Study delivers fresh bee population warnings over pesticide use
The research, published in Proceedings of the Royal Society B, investigated the health of wild bees and honey bees in 19 orchards over a two year period – finding that the negative effect of pesticides on wild bees lessens in proportion to the amount of natural areas near orchards.
"Because production of our most nutritious foods, including many fruits, vegetables and even oils, rely on animal pollination, there is an intimate tie between pollinator and human well-being," said Mia Park, an assistant professor at the University of North Dakota and the paper's first author.
Indeed, it is estimated that 35% of global food production benefits from insect pollinators – with farmers mostly relying on European honeybees, whose populations have been in decline for decades due to colony collapse disorder.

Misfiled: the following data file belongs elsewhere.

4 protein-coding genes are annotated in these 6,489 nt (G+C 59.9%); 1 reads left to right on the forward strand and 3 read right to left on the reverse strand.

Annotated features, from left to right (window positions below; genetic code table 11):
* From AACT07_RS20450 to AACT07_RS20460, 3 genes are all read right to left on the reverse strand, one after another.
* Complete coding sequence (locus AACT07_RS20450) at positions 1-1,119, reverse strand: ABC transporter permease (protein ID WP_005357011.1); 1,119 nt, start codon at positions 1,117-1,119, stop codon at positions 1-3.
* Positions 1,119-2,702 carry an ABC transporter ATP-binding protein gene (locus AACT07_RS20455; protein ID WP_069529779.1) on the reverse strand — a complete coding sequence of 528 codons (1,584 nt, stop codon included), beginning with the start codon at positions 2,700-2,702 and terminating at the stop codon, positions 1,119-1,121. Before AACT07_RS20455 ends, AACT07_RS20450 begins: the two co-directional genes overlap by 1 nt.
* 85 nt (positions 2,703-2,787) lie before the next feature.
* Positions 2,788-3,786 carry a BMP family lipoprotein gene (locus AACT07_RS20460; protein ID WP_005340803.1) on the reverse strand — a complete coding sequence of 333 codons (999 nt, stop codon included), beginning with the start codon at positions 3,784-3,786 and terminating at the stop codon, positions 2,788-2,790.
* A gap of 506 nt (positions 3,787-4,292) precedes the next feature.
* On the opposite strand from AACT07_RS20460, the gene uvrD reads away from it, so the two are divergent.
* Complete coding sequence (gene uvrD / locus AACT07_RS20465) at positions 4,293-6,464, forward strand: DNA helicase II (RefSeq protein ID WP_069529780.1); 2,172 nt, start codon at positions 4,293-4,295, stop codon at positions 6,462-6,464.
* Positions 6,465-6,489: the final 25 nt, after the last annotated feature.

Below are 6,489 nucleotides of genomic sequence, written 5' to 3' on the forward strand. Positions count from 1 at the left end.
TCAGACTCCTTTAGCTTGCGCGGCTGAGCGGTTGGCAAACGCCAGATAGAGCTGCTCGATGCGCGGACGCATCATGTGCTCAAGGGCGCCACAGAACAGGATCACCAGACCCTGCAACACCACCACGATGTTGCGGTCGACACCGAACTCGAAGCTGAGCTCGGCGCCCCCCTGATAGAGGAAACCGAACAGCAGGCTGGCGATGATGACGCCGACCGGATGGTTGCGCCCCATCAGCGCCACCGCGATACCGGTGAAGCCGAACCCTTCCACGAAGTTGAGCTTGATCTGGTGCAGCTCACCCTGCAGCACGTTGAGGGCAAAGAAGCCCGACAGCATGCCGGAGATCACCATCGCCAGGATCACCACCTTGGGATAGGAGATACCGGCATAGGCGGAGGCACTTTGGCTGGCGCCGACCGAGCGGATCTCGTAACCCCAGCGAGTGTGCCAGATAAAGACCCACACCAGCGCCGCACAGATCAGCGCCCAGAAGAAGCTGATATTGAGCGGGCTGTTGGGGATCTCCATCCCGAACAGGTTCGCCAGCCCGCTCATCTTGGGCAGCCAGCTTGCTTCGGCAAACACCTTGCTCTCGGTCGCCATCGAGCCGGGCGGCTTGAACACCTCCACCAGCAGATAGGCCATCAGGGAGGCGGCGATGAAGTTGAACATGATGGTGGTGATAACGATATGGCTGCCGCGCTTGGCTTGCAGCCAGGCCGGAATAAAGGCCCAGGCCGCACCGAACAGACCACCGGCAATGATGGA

"With honeybee numbers in decline, relying on wild pollinators and encouraging the services they provide seem very important," added Park – who added that the fresh study suggests there is a negative response on the whole bee community to increasing pesticide use.